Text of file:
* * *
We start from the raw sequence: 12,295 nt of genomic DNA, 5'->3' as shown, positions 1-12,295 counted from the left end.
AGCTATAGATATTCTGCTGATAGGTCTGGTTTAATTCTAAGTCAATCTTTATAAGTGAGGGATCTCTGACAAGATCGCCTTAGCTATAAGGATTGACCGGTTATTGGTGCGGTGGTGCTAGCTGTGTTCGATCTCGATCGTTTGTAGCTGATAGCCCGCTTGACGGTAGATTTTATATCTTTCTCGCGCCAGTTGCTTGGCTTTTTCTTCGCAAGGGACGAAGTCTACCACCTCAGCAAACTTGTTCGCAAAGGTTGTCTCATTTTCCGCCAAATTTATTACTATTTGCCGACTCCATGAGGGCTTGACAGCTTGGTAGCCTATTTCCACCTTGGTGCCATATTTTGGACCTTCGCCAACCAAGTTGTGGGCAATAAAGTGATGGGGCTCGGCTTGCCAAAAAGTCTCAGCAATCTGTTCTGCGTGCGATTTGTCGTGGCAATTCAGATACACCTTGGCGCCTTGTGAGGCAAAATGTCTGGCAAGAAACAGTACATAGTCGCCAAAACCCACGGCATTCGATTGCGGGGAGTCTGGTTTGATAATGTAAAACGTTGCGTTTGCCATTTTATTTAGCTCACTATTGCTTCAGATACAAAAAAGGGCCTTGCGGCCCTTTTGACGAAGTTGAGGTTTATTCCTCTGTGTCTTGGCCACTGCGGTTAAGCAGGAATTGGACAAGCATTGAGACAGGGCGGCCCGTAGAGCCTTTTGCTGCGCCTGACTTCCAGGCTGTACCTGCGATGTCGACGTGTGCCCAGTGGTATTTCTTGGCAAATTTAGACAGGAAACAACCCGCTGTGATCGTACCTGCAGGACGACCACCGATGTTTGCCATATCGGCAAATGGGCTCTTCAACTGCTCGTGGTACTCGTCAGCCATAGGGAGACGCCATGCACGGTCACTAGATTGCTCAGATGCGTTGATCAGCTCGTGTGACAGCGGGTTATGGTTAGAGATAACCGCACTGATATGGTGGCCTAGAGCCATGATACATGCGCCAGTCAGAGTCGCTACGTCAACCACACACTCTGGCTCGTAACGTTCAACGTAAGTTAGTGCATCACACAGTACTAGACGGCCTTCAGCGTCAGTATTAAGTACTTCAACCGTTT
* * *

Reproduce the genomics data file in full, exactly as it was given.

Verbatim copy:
We start from the raw sequence: 12,295 nt of genomic DNA, 5'->3' as shown, positions 1-12,295 counted from the left end.
AGCTATAGATATTCTGCTGATAGGTCTGGTTTAATTCTAAGTCAATCTTTATAAGTGAGGGATCTCTGACAAGATCGCCTTAGCTATAAGGATTGACCGGTTATTGGTGCGGTGGTGCTAGCTGTGTTCGATCTCGATCGTTTGTAGCTGATAGCCCGCTTGACGGTAGATTTTATATCTTTCTCGCGCCAGTTGCTTGGCTTTTTCTTCGCAAGGGACGAAGTCTACCACCTCAGCAAACTTGTTCGCAAAGGTTGTCTCATTTTCCGCCAAATTTATTACTATTTGCCGACTCCATGAGGGCTTGACAGCTTGGTAGCCTATTTCCACCTTGGTGCCATATTTTGGACCTTCGCCAACCAAGTTGTGGGCAATAAAGTGATGGGGCTCGGCTTGCCAAAAAGTCTCAGCAATCTGTTCTGCGTGCGATTTGTCGTGGCAATTCAGATACACCTTGGCGCCTTGTGAGGCAAAATGTCTGGCAAGAAACAGTACATAGTCGCCAAAACCCACGGCATTCGATTGCGGGGAGTCTGGTTTGATAATGTAAAACGTTGCGTTTGCCATTTTATTTAGCTCACTATTGCTTCAGATACAAAAAAGGGCCTTGCGGCCCTTTTGACGAAGTTGAGGTTTATTCCTCTGTGTCTTGGCCACTGCGGTTAAGCAGGAATTGGACAAGCATTGAGACAGGGCGGCCCGTAGAGCCTTTTGCTGCGCCTGACTTCCAGGCTGTACCTGCGATGTCGACGTGTGCCCAGTGGTATTTCTTGGCAAATTTAGACAGGAAACAACCCGCTGTGATCGTACCTGCAGGACGACCACCGATGTTTGCCATATCGGCAAATGGGCTCTTCAACTGCTCGTGGTACTCGTCAGCCATAGGGAGACGCCATGCACGGTCACTAGATTGCTCAGATGCGTTGATCAGCTCGTGTGACAGCGGGTTATGGTTAGAGATAACCGCACTGATATGGTGGCCTAGAGCCATGATACATGCGCCAGTCAGAGTCGCTACGTCAACCACACACTCTGGCTCGTAACGTTCAACGTAAGTTAGTGCATCACACAGTACTAGACGGCCTTCAGCGTCAGTATTAAGTACTTCAACCGTTT